> > solution.
    > >
    > > I suspect you mistyped or omitted something--problem is underspecified
    > > at best.

    >
    > You are quite right. I was trying to generalise my real problem and
    > missed out a constraint. I also want to keep length(B) small.
    > Unfortunately, I'm a bit unsure about the relative importance of T and
    > length(B), which makes the problem rather ill defined. I'll have to give
    > this a bit more thought....


    A quick silly question: what is the problem that you are trying to
    solve?
     
    John Machin, Sep 12, 2006
    #5
  6. John Machin wrote:
    > A quick silly question: what is the problem that you are trying to
    > solve?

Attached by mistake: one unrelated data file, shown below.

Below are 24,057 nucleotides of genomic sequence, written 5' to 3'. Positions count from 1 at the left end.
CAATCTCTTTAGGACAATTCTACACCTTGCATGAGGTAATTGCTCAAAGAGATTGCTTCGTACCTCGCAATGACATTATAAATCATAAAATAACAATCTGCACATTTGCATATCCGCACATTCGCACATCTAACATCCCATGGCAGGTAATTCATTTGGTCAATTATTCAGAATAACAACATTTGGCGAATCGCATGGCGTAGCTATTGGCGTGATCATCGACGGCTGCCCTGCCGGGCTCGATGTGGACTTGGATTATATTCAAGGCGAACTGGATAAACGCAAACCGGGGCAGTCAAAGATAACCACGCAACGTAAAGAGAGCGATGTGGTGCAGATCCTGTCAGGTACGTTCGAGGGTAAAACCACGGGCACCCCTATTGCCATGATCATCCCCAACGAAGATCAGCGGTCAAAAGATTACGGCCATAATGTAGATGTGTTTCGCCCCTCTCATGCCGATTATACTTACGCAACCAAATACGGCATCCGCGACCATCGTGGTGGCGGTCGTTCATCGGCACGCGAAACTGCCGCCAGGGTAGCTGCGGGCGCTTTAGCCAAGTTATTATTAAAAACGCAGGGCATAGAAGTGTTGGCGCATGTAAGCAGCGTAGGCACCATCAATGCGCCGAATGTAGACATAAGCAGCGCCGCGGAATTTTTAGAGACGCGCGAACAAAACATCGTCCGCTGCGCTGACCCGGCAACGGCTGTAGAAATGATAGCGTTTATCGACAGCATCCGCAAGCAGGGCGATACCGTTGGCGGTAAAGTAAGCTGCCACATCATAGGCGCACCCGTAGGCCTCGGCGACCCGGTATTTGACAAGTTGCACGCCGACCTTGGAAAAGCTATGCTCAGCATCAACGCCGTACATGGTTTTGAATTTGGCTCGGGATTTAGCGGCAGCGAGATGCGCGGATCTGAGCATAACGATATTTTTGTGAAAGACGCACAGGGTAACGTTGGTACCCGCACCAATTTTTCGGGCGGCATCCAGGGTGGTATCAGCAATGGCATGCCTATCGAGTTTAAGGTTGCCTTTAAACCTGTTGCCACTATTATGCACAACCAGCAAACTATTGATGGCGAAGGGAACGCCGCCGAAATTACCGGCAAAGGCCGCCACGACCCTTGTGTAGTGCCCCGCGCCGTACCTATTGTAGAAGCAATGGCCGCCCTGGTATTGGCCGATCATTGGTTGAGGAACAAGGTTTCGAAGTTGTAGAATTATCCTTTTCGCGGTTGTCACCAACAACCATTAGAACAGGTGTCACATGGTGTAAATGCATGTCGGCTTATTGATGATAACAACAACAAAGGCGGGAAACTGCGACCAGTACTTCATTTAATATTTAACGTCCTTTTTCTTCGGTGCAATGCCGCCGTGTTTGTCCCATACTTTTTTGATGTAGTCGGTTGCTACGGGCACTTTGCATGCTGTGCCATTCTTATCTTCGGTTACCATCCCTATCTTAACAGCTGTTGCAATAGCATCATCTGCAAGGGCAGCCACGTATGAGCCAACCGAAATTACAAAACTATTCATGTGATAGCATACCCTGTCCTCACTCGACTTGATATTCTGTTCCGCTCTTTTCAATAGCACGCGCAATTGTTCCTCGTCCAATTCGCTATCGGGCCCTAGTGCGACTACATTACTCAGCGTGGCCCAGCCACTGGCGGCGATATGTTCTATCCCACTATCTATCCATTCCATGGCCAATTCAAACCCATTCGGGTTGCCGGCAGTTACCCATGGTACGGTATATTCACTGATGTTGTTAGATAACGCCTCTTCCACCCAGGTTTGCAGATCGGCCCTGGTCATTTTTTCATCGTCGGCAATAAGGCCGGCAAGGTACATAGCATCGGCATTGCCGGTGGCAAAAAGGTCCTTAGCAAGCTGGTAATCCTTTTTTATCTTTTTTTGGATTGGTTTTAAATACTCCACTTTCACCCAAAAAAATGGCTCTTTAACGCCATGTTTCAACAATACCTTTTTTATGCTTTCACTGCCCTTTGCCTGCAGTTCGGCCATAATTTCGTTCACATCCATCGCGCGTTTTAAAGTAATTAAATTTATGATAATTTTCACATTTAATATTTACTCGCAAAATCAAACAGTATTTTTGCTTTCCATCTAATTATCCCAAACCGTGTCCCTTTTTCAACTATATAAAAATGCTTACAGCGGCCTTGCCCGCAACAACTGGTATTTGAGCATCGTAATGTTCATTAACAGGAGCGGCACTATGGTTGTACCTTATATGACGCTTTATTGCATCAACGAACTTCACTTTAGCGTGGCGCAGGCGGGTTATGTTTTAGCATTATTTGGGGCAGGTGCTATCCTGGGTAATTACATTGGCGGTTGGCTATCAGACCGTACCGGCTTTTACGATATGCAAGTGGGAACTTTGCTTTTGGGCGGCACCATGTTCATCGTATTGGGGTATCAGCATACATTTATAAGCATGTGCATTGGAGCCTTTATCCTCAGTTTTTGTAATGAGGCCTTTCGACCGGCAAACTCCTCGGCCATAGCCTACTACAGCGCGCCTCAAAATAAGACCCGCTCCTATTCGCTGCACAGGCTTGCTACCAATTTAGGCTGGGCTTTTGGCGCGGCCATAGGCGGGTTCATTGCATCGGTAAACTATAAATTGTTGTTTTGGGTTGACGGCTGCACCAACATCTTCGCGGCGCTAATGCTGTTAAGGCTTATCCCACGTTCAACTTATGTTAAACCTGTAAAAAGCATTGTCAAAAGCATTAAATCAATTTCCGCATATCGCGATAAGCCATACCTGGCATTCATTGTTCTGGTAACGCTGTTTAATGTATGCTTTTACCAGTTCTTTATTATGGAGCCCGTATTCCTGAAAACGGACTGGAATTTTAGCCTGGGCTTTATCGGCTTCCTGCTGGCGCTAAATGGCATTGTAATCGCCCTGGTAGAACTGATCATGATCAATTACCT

A fair question :)

    The problem may seem a bit strange, but here it is:

    I have the ability to query a database in a legacy system and extract
    records which match a particular pattern. Specifically, I can perform
    queries for records that contain a given search term as a sub-string of
    a particular column. The specific column contains an address. This
    database can only be accessed through this particular interface (don't
    ask why, it's one of the reasons it's a *legacy* system).

    I also have access to a list that contains the vast majority (possibly
    all) the addresses which are stored in the database.

    Now I want to issue a series of queries, such that when I combine all
    the data returned I have accessed all the records in the database.
    However, I want to minimise the total number of queries and also want to
    keep the number of records returned by more than one query small.

    Now the current approach I use is to divide the addresses I have into
    tokens and take the last token in the address (excluding the postal
    code). The union of these "last tokens" forms my set of queries. The